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TITLE:  Genetically modified 'protato' to feed India's poor
SOURCE: The New Scientist, UK, by Andy Coghlan
DATE:   Jan 02, 2003

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Genetically modified 'protato' to feed India's poor

Genetically modified potatoes will play a key part in an ambitious 15-year 
plan to combat malnutrition among India's poorest children. Anti-poverty 
campaigners have greeted the "protato" with cautious support.

The three-pronged attack on childhood mortality would aim to provide 
children with clean water, better food and vaccines. "Zero child mortality 
in underprivileged children would be the goal," says Govindarajan 
Padmanaban, a biochemist at the Indian Institute of Science in Bangalore.

Formulated in collaboration with charities, scientists, government 
institutes and industry, the anti-hunger plan is under consideration by the 
Indian government.

Meanwhile, the protein-rich GM potatoes are in the final stages of testing, 
prior to being submitted for approval. Padmanaban, who outlined the plan at 
a conference at the Royal Society in London in December, hopes Western-
based environmental groups and charities will not demonise the project in 
the same way as they did AstraZeneca's "golden rice", a strain modified to 
make more vitamin A.

"The requirements of developing countries are very different from those of 
rich countries," he says. "I think it would be morally indefensible to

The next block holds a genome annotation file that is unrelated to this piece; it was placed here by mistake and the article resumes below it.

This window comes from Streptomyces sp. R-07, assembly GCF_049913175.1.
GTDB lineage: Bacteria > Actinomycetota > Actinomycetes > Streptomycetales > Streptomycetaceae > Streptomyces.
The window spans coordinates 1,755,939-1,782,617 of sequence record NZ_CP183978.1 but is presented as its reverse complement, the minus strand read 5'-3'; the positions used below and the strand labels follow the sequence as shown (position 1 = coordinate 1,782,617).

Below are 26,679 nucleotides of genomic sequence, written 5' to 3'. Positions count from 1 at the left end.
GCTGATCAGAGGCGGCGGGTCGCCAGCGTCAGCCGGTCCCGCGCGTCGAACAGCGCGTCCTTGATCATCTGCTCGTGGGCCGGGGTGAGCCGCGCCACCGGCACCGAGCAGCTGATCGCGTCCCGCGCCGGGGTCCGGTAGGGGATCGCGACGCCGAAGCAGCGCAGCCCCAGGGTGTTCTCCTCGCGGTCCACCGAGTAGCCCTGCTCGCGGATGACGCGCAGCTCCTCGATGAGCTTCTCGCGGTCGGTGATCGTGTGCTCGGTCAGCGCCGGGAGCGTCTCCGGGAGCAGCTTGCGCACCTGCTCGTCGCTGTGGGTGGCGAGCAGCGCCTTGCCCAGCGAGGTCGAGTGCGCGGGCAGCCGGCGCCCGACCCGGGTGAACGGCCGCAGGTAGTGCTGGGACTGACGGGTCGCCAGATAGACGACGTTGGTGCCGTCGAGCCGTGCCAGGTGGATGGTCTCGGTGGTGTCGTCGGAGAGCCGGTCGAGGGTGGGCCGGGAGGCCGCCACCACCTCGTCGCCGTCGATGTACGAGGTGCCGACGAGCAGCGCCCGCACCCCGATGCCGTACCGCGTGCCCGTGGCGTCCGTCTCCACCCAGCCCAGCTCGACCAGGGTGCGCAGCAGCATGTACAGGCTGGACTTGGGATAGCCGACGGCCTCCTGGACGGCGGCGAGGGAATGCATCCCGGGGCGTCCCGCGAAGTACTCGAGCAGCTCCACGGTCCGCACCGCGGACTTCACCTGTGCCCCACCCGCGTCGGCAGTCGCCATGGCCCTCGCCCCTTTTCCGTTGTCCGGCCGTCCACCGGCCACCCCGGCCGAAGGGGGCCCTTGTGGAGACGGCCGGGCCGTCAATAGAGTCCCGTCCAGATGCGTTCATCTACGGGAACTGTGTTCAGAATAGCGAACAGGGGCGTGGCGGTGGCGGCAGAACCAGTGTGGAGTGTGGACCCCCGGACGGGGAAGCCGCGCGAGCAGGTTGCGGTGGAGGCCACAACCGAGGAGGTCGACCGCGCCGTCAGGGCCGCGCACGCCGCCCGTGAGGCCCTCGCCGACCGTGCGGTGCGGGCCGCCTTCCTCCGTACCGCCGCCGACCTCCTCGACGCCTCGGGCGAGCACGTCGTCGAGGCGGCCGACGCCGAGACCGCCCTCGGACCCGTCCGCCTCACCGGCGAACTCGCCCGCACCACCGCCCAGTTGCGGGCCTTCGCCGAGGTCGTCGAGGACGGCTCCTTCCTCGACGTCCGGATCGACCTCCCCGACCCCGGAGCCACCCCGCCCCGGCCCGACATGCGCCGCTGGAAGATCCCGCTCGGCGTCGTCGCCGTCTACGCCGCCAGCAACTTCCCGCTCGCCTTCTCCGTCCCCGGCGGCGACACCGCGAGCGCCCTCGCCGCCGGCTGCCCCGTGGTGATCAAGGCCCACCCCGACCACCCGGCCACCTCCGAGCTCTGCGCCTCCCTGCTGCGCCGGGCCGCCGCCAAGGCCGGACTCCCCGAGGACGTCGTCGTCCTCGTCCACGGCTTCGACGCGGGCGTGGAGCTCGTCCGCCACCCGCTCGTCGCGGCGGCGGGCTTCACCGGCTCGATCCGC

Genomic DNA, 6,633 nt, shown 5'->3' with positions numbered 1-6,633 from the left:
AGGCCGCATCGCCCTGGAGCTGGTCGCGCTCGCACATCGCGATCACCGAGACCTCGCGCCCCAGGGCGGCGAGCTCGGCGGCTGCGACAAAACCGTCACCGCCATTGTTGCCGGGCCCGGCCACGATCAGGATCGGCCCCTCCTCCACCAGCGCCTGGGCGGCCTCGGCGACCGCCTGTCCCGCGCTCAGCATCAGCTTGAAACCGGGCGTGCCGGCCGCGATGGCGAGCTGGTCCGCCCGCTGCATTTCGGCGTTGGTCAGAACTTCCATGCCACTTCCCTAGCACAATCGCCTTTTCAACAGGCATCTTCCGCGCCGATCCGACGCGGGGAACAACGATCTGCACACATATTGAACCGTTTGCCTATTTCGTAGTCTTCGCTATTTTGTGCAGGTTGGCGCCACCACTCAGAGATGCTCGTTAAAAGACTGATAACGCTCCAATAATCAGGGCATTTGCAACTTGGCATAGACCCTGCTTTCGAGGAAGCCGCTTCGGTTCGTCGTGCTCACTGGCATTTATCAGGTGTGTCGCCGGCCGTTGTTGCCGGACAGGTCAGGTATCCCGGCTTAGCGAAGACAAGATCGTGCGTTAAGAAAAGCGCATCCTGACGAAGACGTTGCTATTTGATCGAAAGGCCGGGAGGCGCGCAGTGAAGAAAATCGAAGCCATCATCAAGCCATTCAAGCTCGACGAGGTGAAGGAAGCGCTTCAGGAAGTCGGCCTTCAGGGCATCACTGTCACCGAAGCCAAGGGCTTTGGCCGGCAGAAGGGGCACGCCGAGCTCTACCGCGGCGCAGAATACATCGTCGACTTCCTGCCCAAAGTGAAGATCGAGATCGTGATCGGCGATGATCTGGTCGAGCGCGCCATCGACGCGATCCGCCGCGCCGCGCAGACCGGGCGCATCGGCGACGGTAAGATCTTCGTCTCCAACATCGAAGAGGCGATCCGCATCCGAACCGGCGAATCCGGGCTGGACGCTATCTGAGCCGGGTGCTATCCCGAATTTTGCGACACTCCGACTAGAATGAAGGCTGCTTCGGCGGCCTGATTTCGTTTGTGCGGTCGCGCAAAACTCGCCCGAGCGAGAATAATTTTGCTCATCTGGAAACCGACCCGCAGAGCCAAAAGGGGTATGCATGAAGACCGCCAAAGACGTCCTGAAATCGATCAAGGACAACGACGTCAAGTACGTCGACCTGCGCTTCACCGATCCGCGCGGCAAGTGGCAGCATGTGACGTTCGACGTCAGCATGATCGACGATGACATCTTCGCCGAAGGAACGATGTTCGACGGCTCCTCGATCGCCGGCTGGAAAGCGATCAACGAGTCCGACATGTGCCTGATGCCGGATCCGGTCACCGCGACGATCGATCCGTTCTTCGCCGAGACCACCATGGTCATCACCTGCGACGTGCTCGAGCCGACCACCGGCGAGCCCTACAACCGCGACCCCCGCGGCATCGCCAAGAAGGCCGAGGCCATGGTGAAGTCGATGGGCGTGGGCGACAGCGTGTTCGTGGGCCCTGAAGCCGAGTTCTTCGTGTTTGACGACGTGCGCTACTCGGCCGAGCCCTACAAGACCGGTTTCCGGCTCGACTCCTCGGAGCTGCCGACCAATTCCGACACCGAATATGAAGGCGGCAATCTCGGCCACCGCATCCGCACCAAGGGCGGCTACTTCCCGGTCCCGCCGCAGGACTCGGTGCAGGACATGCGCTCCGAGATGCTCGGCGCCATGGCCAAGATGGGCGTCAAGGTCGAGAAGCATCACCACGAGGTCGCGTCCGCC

oppose it."

Essential amino acids

Asis Datta's team at the Jawaharlal Nehru University in New Delhi added the 
AmA1 gene to potatoes, with the result that they make a third more protein 
than usual, including substantial amounts of the essential amino acids 
lysine and methionine.

AmA1 is a gene from the amaranth plant, a crop long grown by native South 
Americans and now available in some Western health food stores.

"The potato doesn't contain a pesticide gene," says Padmanaban. "It's a 
gene that improves nutrition, and it's from another plant that is already 
eaten. Moreover, it's not a known allergen."

That might help make it acceptable in India, where local activists oppose 
the recent licensing of Bt cotton - which carries a gene for a bacterial 
pesticide - on the grounds it is "unnatural", and that it could kill 
beneficial insects.

 Midday meal

The idea is that the potatoes will form part of a midday meal to redress 
deficiencies in children's diets. A lack of lysine, for example, can affect 
brain development.

The potato should only be adopted if it passes all safety and environmental 
requirements, and if the extra protein is digestible, says Suman Sahai of 
Gene Campaign, a Delhi-based sustainable development group opposed to the 
patenting of plants. However, Sahai says the team's goal is far more worthy 
than, say, creating crops resistant to a company's own weedkiller.

"If you're going to use GM at all, use it for this," she says. "India's 
problem is that we're vegetarian, so pulses and legumes are the main 
protein source, but they're in short supply and expensive. The potato is 
good because it's cheap."

Independent assessment

Siddharth Deva, policy adviser for south Asia for the British-based charity 
Oxfam, agrees that the potato could serve a useful purpose. But he calls 
for the government's judgements on GM crops to be independently assessed by 
panels of experts, including environmentalists. "We want to ensure that 
introductions of GM crops don't have harmful implications," he says.

The potato is not the first protein-enriched crop. Strains of GM maize rich 
in lysine have already been created. It is not necessary to resort to 
genetic engineering, of course: bread and wheat flour can also be enriched 
in protein simply by adding, say, peanut flour.

But this is costlier and none of the various schemes to provide such bread 
to malnourished children since the 1960s has survived, despite the benefits.


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